Sexy, and a huge step up from the weird cover for The Tyrant’s Law.
Posts Categorized: Art
Welcome to rural Sweden, sometime in the late ’80s. Citizens go about their mundane lives and children explore the countryside. But something isn’t quite right. Robots and hovercrafts are commonplace, and decaying science facilities sprout from the harsh Scandinavian landscape. There’s even a rumor circulating that dinosaurs have returned from the dead after some failed experiment.
As a huge fan of Valve’s Half-Life series, and particularly Viktor Antonov’s relentlessly haunting, but startlingly believable, visual direction and world building for a dystopian future, I was immediately drawn to Stålenhag’s art. Where Antonov’s vision was used to flesh out a videogame that, for the most part, requires the lead character to shoot his way to safety, Stålenhag explores a similar world, Sweden, post-disaster, and takes a snapshot of what civilian life might be like under those conditions.
In a profile of his work by Dante D’Orazio, Stålenhag explained that “the only difference in the world of my art and our world is that … ever since the early 20th century, attitudes and budgets were much more in favor of science and technology. D’Orazio described Stålenhag’s world and a future that looks, in many ways, like our present. “Despite developments in robotics and ‘anti-grav’ technology, the difficulties of the modern human experience haven’t changed,” D’Orazio said.
Stålenhag juxtaposes the looming threat of the decaying glory of a dystopian far future with the mundanity of everyday life, that effectively illustrates the idea that life happens no matter what else is going on around it. Children are featured in many of Stålenhag’s paintings and its through their eyes that we are shown the grandeur and lost history of a world that crumbled under its own weight.
When Fantasy Faction debuted the cover for Myke Cole’s Breach Zone last week, I was struck by the impact of the cover. Not just by the impactful art from Larry Rostant, or the aggressive pose of the woman, but, that, well.. there was a woman. Cole writes military fantasy (science fiction?) and the covers of his past books have featured male-heavy casts aimed to appeal at a particular crowd of reader. I’m still not terribly sure what I think about the cover, so I reached out to Cole and asked him for his thoughts on the new cover and, specifically, the inclusion of a woman. Continue reading
Some part of Weeks’ original (and screamingly fast) success is the result of the bold and unique (at the time, one must remember) covers for his original trilogy. Generally, a publisher is able to bring this sort of branding along with an author, but the hooded man (and the minimalist cover style) became so popular that Weeks brand was essentially stolen by the genre at large. Seriously, blame him for the hooded man, for he unleashed that demon on the world. Orbit has done a great job of evolving the look of the series to feel unique and impactfully branded, despite incorporating one of the most (nay, the most) overused tropes in Fantasy covers. The hooded man is prevalent, but the bold (and series-appropriate) splashes of colour, contrasted sharply against the black background, is striking and immediately recognizable as a Weeks book. Continue reading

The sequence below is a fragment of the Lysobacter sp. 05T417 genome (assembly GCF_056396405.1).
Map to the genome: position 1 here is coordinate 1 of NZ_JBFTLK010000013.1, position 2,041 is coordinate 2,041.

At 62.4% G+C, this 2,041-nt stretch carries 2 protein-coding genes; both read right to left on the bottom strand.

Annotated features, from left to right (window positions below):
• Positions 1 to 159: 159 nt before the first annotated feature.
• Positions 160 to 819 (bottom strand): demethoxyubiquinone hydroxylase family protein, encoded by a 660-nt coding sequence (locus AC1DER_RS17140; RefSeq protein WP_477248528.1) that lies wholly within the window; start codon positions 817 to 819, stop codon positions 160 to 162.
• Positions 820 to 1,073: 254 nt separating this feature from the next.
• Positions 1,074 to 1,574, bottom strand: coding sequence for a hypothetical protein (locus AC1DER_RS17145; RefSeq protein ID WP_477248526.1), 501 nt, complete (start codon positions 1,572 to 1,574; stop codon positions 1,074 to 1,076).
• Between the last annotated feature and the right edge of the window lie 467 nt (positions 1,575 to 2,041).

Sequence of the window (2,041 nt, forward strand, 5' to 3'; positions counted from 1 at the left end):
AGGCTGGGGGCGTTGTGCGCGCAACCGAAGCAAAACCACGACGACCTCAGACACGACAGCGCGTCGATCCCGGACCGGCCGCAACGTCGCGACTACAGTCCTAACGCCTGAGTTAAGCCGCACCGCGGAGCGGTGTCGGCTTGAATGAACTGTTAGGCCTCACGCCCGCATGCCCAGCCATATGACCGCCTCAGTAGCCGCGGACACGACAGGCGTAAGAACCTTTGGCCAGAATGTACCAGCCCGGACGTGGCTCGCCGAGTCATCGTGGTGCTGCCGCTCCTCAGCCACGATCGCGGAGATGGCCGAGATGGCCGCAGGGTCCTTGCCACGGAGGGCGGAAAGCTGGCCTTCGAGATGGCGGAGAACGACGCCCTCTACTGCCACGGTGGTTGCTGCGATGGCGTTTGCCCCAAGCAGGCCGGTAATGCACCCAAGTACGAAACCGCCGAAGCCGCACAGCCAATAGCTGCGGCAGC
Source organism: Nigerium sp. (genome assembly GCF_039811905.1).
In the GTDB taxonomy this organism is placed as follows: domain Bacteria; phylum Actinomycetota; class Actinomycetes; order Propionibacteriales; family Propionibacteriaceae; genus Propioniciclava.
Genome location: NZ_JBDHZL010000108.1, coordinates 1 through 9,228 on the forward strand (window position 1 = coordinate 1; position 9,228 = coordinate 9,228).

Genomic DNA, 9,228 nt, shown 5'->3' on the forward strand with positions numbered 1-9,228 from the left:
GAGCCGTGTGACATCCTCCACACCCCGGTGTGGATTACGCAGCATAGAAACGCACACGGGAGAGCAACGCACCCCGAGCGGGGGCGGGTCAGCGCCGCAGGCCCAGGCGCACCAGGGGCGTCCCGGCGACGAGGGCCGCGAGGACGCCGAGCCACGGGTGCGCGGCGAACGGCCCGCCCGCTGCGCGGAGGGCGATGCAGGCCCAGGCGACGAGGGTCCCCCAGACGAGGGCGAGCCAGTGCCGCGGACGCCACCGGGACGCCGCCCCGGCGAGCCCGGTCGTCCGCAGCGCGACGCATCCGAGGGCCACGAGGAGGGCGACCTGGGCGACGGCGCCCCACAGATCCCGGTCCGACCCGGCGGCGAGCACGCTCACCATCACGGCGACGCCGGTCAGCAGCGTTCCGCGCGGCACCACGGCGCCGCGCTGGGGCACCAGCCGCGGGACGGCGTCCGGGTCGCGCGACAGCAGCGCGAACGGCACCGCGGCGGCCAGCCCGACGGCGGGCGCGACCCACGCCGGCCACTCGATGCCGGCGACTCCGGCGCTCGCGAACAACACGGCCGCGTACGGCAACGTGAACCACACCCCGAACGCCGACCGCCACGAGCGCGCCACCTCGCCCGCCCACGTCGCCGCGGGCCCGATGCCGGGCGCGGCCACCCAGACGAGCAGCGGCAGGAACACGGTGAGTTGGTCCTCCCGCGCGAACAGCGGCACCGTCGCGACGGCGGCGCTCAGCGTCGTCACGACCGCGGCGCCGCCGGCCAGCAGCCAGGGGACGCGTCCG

So, let’s talk about the recently revealed cover for
The Way of Kin— err… wait, I mean Words of Radiance, the second volume in Brandon Sanderson’s Stormlight Archive. I won’t ever blame you for mistaking the two books, so, please, afford me the same luxury.
Now, let’s talk a little bit about one of publishing’s biggest catch-22 arguments. Fans have cried ‘foul’ time-and-again when publishers step in and change the style of a series’ covers midway through. It’s great when a completed series gets a re-issue, but, I think I can speak for most fans when I say that it’s nice to have a matching set of books on your bookshelf. On the flip side, though, there are a lot of cases of lazy design work, with the publisher, or at least the art department, jumping on board with what worked in the past and riding it until it keels over from exhaustion. A good example of this is the early cover for Brent Weeks’ The Black Prism. Orbit found huge success with Weeks’ first trilogy, in large part because of the striking covers. Back then, the hooded dude was still waiting tables, just trying to catch a break. Now, he’s everywhere, we’re sick of him, but he established a strong brand for Weeks and his Night Angel Trilogy. The first cover leaked to the public looked like a sequel to Weeks’ first trilogy even though it was an entirely new series. The cover was changed before publication. And then a new cover was issued for the recent trade paperback edition of the novel. It’s gorgeous. Orbit has done a great job of recognizing the need to create a strong brand for Weeks, but not at the expense of driving the concept into the ground. Continue reading